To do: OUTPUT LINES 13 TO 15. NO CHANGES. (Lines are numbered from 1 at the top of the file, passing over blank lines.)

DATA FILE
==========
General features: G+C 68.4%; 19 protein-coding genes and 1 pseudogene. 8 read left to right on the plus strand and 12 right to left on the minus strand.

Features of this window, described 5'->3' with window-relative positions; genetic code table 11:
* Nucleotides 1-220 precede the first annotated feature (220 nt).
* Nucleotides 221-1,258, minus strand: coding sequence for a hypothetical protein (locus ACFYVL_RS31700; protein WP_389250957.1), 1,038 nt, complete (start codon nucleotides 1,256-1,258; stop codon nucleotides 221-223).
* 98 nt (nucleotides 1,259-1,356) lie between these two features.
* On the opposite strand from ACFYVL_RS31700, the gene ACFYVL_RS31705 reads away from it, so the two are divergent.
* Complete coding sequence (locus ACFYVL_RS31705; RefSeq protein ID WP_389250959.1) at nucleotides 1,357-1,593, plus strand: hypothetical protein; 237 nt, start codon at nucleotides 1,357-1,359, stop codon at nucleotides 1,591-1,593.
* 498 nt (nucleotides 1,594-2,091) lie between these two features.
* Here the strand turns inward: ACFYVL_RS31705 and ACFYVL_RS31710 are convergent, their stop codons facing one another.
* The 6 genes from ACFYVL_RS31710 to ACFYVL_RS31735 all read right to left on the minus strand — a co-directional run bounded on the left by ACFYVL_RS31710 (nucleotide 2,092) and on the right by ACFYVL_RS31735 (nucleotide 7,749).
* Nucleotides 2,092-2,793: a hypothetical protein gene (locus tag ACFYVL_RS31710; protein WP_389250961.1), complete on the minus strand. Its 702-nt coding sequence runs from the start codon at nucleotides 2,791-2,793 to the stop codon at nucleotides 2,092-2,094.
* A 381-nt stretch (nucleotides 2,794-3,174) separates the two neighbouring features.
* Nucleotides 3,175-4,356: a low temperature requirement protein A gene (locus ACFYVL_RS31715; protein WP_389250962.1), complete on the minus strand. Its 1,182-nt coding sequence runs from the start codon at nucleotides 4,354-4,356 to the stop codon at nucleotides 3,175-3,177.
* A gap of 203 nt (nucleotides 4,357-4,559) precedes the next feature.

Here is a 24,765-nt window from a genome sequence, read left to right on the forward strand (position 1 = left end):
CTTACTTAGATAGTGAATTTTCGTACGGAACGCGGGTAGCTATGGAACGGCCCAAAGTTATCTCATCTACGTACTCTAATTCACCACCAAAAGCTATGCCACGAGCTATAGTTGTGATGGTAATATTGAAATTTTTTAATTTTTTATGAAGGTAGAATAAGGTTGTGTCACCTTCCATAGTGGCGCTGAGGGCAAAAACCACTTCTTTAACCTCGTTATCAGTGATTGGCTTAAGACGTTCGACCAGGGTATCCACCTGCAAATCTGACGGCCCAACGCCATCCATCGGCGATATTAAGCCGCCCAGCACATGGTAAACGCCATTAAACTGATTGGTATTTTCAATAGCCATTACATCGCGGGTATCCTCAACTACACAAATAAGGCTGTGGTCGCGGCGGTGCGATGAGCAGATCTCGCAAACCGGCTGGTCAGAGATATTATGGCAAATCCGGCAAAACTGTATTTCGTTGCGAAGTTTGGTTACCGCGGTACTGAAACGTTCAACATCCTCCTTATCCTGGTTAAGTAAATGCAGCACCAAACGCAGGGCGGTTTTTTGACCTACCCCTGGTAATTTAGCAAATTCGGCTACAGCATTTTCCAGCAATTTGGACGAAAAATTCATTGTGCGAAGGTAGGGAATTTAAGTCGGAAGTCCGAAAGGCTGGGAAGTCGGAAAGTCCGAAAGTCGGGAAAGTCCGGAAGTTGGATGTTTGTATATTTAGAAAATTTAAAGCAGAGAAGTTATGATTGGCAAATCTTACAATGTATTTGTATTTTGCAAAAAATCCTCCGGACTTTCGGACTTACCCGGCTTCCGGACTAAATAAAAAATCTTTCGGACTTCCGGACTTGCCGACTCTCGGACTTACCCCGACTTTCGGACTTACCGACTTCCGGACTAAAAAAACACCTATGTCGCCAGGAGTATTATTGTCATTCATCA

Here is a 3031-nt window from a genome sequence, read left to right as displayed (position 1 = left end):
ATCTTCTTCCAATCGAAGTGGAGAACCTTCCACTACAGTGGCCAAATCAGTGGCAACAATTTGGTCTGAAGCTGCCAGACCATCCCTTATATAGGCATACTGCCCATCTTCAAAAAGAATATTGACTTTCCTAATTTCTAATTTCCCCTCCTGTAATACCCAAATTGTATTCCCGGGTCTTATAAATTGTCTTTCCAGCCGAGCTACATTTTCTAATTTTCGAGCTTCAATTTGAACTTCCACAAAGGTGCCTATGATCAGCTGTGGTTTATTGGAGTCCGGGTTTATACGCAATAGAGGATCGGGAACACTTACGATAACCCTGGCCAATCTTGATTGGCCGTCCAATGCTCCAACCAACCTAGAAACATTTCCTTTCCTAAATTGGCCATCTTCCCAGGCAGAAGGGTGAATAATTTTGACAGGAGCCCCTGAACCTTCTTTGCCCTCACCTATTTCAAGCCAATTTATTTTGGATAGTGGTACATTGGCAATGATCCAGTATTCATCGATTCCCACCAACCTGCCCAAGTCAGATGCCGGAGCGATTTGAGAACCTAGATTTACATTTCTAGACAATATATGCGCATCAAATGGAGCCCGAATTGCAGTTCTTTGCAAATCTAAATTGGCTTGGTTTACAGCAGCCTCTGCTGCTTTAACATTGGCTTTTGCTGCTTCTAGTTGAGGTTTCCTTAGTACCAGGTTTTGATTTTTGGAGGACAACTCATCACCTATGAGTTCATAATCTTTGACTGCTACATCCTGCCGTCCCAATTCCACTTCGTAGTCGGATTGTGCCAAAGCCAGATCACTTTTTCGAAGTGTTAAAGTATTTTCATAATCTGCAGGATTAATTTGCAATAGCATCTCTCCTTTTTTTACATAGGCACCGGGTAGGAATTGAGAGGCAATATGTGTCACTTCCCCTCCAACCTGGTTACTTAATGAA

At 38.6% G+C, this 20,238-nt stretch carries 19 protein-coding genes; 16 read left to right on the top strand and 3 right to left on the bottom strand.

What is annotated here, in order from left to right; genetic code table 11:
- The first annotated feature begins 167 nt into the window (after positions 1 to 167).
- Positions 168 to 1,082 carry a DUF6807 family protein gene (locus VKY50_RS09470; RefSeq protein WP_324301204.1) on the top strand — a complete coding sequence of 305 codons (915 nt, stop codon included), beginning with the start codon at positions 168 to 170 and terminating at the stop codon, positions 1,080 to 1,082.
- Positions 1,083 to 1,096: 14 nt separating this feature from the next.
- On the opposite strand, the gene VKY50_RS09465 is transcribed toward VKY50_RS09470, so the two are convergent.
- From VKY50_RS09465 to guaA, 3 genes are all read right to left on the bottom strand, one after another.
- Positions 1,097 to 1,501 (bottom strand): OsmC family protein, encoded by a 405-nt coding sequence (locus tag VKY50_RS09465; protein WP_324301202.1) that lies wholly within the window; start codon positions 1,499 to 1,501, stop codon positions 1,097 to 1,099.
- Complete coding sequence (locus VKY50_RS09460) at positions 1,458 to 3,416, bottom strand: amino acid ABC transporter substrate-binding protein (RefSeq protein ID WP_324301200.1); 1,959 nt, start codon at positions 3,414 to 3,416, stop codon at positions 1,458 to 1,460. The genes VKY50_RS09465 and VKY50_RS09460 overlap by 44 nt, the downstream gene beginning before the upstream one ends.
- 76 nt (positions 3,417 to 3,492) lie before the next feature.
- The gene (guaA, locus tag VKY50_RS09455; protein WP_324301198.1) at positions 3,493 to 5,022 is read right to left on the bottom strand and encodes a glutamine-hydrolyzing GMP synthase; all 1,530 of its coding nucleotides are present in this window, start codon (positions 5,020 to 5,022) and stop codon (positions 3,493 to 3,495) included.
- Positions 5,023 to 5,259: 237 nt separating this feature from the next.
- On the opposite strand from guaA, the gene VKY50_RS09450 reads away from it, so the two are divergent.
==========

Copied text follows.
* Nucleotides 3,175-4,356: a low temperature requirement protein A gene (locus ACFYVL_RS31715; protein WP_389250962.1), complete on the minus strand. Its 1,182-nt coding sequence runs from the start codon at nucleotides 4,354-4,356 to the stop codon at nucleotides 3,175-3,177.
* A gap of 203 nt (nucleotides 4,357-4,559) precedes the next feature.

Here is a 24,765-nt window from a genome sequence, read left to right on the forward strand (position 1 = left end):